And say what you will about Glitter... It sucked mightily but man oh man was it funny. Come to think of it, I may rent it again, if only to see the miraculous cat that never ages.
Once there was a channel called TechTV, devoted to technology, computing and gaming. It was successful, fun, informative, hit its audience perfectly, and had 44 million subscribers.
Another channel, called G4, launched. It was devoted entirely to gaming -- a considerably narrower niche -- and it was shitty and they couldn't get it onto cable systems. It had less than 15 million subscribers.
So G4 bought TechTV... and, what...?
Anyone? Anyone? Bueller?
Overnight, they replaced almost all of TechTV's good, successful programming with its own shitty, failed programming. Good plan, right?
They made it almost entirely about games. They took TechTV's most popular show, called The Screen Savers, and fired almost all the hosts and made it "young and with-it and proactive and edgy" by renaming it Attack of the Show -- can't you just feel the proactivity? -- and making it shitty.
The new channel, renamed G4, G4TV, or G4TechTV, depending on what day it was, received the lowest rating a channel can get while still consuming electricity.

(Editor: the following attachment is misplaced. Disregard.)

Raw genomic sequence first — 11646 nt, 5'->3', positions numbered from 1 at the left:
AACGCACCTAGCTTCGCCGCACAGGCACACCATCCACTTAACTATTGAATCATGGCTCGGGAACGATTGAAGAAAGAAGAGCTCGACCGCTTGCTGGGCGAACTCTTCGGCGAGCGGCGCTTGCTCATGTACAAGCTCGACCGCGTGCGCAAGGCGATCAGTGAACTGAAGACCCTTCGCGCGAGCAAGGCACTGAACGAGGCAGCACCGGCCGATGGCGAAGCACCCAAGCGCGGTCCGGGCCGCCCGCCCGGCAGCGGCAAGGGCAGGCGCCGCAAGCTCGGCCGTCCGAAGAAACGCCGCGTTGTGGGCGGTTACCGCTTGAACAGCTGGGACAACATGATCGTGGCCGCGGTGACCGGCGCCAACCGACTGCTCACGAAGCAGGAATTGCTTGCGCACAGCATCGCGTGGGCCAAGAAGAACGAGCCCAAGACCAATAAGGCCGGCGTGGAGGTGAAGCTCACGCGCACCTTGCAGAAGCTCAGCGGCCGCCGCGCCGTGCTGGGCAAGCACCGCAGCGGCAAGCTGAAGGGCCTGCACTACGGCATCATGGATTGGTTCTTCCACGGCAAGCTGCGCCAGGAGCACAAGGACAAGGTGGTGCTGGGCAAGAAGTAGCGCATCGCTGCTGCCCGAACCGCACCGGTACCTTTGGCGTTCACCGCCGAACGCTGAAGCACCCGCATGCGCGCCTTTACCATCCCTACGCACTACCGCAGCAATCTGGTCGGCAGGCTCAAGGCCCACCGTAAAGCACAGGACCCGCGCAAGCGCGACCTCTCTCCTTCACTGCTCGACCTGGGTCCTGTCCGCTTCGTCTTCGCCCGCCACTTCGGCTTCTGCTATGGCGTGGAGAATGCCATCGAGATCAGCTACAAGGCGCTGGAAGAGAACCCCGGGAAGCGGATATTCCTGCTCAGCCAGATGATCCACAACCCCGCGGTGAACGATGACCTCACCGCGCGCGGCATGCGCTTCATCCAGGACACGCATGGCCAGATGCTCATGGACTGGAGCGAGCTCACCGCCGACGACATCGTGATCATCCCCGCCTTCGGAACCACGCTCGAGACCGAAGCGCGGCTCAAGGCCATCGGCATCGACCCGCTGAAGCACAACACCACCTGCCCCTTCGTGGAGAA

Meanwhile, the hosts from TechTV went out and founded podcasts with the same content they used to do on TechTV... and they became among the most popular podcasts available. They arguably helped drive the podcast revolution.
The host of two TechTV shows, Leo Laporte (whom I've gushed about here before), is part of several very popular podcasts, and he seems to add more each week.
Leo's flagship podcast, This Week in Tech, stars a rotating cast of former The Screen Savers hosts, along with guests like Steve Wozniak. The audio version, according to TV Week, is downloaded by more than 250,000 listeners each week through iTunes alone. And even though it's free, its audience (myself included) donates more than $10,000 a month to cover bandwidth and equipment.